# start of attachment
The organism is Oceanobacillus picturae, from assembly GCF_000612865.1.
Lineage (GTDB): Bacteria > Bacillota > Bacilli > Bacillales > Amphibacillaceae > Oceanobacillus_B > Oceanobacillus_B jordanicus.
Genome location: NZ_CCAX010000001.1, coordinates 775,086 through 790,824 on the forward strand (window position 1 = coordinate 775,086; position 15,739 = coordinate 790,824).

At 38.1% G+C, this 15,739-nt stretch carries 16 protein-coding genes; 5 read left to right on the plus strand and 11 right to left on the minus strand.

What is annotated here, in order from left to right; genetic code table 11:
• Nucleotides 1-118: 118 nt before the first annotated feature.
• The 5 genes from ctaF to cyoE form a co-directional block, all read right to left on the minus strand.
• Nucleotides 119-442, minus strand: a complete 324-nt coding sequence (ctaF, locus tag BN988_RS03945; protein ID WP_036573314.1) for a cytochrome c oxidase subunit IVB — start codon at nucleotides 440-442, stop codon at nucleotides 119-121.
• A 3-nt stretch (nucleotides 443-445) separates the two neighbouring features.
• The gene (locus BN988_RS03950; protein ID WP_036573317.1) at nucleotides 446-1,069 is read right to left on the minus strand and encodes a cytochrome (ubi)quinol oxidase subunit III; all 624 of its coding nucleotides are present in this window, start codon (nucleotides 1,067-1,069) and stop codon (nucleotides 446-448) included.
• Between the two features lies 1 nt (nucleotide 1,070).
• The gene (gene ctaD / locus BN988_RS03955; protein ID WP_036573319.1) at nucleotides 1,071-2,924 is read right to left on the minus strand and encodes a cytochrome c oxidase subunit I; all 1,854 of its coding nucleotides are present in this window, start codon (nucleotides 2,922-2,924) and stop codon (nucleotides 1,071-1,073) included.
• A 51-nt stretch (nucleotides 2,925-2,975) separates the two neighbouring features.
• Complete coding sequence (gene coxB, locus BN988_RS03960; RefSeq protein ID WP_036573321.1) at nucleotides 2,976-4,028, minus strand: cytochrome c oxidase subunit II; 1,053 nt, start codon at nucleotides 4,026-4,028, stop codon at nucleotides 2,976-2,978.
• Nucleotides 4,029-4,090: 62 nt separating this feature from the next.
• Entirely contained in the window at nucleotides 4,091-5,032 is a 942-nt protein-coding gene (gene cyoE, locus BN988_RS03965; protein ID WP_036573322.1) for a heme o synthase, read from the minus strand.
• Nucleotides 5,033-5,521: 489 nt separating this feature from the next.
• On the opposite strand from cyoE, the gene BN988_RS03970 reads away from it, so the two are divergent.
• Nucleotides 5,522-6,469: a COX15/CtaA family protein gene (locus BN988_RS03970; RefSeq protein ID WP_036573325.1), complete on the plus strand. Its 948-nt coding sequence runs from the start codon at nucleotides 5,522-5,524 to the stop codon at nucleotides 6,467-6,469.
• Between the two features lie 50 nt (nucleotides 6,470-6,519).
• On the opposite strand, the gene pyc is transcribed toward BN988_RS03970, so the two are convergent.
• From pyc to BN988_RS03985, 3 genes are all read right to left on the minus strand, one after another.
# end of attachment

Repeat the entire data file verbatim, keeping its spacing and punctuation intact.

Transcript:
The organism is Oceanobacillus picturae, from assembly GCF_000612865.1.
Lineage (GTDB): Bacteria > Bacillota > Bacilli > Bacillales > Amphibacillaceae > Oceanobacillus_B > Oceanobacillus_B jordanicus.
Genome location: NZ_CCAX010000001.1, coordinates 775,086 through 790,824 on the forward strand (window position 1 = coordinate 775,086; position 15,739 = coordinate 790,824).

At 38.1% G+C, this 15,739-nt stretch carries 16 protein-coding genes; 5 read left to right on the plus strand and 11 right to left on the minus strand.

What is annotated here, in order from left to right; genetic code table 11:
• Nucleotides 1-118: 118 nt before the first annotated feature.
• The 5 genes from ctaF to cyoE form a co-directional block, all read right to left on the minus strand.
• Nucleotides 119-442, minus strand: a complete 324-nt coding sequence (ctaF, locus tag BN988_RS03945; protein ID WP_036573314.1) for a cytochrome c oxidase subunit IVB — start codon at nucleotides 440-442, stop codon at nucleotides 119-121.
• A 3-nt stretch (nucleotides 443-445) separates the two neighbouring features.
• The gene (locus BN988_RS03950; protein ID WP_036573317.1) at nucleotides 446-1,069 is read right to left on the minus strand and encodes a cytochrome (ubi)quinol oxidase subunit III; all 624 of its coding nucleotides are present in this window, start codon (nucleotides 1,067-1,069) and stop codon (nucleotides 446-448) included.
• Between the two features lies 1 nt (nucleotide 1,070).
• The gene (gene ctaD / locus BN988_RS03955; protein ID WP_036573319.1) at nucleotides 1,071-2,924 is read right to left on the minus strand and encodes a cytochrome c oxidase subunit I; all 1,854 of its coding nucleotides are present in this window, start codon (nucleotides 2,922-2,924) and stop codon (nucleotides 1,071-1,073) included.
• A 51-nt stretch (nucleotides 2,925-2,975) separates the two neighbouring features.
• Complete coding sequence (gene coxB, locus BN988_RS03960; RefSeq protein ID WP_036573321.1) at nucleotides 2,976-4,028, minus strand: cytochrome c oxidase subunit II; 1,053 nt, start codon at nucleotides 4,026-4,028, stop codon at nucleotides 2,976-2,978.
• Nucleotides 4,029-4,090: 62 nt separating this feature from the next.
• Entirely contained in the window at nucleotides 4,091-5,032 is a 942-nt protein-coding gene (gene cyoE, locus BN988_RS03965; protein ID WP_036573322.1) for a heme o synthase, read from the minus strand.
• Nucleotides 5,033-5,521: 489 nt separating this feature from the next.
• On the opposite strand from cyoE, the gene BN988_RS03970 reads away from it, so the two are divergent.
• Nucleotides 5,522-6,469: a COX15/CtaA family protein gene (locus BN988_RS03970; RefSeq protein ID WP_036573325.1), complete on the plus strand. Its 948-nt coding sequence runs from the start codon at nucleotides 5,522-5,524 to the stop codon at nucleotides 6,467-6,469.
• Between the two features lie 50 nt (nucleotides 6,470-6,519).
• On the opposite strand, the gene pyc is transcribed toward BN988_RS03970, so the two are convergent.
• From pyc to BN988_RS03985, 3 genes are all read right to left on the minus strand, one after another.